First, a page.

Quality is hard to define in healthcare because healthcare delivery is so complicated. Consequently, evaluating healthcare quality isn’t simple either. This is why there are multiple quality measurement frameworks that look at many different factors to understand whether doctors and facilities provide good care. The National Committee for Quality Assurance (NCQA) includes over 200 measures in its HEDIS quality framework which are measures of physician outpatient and office work. CMS shares almost 100 measures on hospital timeliness, mortality, complications, and patient satisfaction on Care Compare.
It was often easier to define quality healthcare in terms of patient safety and errors in healthcare. It was easier for people to relate to quality in terms of their or their relative’s experiences with medication errors and things that went wrong in hospitalizations.
In 2001, the Institute of Medicine’s report Crossing the Quality Chasm proposed six dimensions of healthcare that now healthcare systems have come to believe are the components of quality care: safe, effective, patient-centered, timely, efficient, and equitable. Quality of care is the degree to which healthcare increases the likelihood of desired health outcomes and is based on evidence-based professional knowledge and practices.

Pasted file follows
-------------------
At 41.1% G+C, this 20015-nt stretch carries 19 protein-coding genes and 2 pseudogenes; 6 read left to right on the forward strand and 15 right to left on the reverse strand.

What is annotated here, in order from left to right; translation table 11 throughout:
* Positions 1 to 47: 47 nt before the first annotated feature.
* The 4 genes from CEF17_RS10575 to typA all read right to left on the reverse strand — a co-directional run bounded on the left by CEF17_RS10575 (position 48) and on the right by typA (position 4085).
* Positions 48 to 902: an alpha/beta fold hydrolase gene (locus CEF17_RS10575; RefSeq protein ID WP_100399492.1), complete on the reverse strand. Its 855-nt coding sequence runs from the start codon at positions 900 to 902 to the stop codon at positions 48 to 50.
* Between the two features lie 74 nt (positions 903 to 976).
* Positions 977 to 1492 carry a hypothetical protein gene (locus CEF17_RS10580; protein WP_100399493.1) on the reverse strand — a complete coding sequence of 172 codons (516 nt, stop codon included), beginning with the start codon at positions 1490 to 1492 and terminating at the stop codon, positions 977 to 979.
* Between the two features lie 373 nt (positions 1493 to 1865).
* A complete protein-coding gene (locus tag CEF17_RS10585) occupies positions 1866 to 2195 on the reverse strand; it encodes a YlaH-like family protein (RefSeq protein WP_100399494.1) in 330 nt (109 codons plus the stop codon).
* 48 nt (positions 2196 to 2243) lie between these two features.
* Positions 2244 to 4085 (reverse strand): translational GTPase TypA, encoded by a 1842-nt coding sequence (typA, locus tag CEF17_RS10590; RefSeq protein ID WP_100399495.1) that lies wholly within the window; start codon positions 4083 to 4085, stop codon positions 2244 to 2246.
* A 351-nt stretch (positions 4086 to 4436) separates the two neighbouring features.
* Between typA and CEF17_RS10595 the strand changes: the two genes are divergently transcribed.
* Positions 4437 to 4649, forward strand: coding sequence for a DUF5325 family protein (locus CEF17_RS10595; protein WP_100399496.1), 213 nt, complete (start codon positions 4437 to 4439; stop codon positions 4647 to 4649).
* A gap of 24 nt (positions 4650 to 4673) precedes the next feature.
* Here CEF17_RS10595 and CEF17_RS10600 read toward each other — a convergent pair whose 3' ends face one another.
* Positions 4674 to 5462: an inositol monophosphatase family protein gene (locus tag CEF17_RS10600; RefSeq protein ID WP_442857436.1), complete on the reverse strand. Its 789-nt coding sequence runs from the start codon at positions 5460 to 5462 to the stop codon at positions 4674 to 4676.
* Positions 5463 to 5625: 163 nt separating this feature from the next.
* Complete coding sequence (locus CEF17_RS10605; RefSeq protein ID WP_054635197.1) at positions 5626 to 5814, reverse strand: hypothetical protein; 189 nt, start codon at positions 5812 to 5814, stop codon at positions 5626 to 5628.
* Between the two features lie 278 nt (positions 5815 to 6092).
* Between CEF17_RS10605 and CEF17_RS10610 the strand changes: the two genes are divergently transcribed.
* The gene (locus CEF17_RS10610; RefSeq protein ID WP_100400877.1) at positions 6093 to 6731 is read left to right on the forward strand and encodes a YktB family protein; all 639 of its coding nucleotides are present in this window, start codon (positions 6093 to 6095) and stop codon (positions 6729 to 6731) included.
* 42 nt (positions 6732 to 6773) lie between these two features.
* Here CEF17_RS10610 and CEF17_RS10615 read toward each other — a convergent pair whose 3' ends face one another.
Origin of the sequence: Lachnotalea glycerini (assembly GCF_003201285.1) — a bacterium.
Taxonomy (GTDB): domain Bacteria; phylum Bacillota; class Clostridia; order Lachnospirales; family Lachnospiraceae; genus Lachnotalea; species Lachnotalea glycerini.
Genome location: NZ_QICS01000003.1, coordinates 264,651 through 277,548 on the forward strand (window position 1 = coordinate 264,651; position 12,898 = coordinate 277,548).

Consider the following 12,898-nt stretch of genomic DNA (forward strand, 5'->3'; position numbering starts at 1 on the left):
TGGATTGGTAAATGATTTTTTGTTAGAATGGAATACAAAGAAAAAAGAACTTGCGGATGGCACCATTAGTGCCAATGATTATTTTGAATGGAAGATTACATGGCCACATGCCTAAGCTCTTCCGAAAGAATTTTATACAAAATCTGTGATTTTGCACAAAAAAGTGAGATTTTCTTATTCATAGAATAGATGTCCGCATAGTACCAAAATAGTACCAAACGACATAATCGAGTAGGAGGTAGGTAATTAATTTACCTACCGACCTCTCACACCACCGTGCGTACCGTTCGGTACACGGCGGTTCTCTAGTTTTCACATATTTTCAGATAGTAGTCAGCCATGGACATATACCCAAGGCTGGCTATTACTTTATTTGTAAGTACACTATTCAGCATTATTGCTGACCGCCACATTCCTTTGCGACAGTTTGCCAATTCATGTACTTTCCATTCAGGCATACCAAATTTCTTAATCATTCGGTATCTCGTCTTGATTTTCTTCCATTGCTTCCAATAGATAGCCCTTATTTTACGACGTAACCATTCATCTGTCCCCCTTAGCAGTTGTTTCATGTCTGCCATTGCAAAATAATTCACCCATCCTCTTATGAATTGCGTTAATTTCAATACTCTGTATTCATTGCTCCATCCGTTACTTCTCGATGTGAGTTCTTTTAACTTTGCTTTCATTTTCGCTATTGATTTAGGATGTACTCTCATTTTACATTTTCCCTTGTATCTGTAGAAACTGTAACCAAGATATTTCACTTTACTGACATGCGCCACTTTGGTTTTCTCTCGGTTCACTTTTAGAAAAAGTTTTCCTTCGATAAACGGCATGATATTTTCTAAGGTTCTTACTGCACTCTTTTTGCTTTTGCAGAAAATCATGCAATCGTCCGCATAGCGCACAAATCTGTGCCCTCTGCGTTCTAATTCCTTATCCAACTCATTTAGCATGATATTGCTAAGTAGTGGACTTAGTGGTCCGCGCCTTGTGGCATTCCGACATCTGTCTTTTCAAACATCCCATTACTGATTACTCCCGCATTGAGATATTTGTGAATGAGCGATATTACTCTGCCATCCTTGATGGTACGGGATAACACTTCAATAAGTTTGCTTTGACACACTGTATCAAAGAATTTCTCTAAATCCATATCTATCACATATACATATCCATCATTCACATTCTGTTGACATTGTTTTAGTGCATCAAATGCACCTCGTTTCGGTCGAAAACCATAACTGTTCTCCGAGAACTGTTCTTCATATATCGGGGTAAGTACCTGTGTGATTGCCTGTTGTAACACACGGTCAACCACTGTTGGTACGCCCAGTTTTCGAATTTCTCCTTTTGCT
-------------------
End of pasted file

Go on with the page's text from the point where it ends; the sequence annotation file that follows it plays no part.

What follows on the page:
The Committee on the Quality of Health Care in America proposed six aims for healthcare, envisioning that it should be:
- Safe – avoiding injuries to patients from the care that is intended to help them
- Effective – providing services based on scientific knowledge to all who could benefit and avoiding underuse, and overuse
- Patient-centered – providing care that is respectful of and responsive to individual patient preferences, needs, values and ensuring that patient values guide all decisions
- Timely – reducing waits and sometimes harmful delays for both those who receive and those who give care
- Efficient – avoiding waste, including waste of equipment, supplies, ideas, and energy
- Equitable – providing care that does not vary in quality because of personal characteristics such as gender, ethnicity, geographic location and socio-economic status
With this definition of quality, patients would experience care that is safer, more reliable, more responsive, more integrated and more available.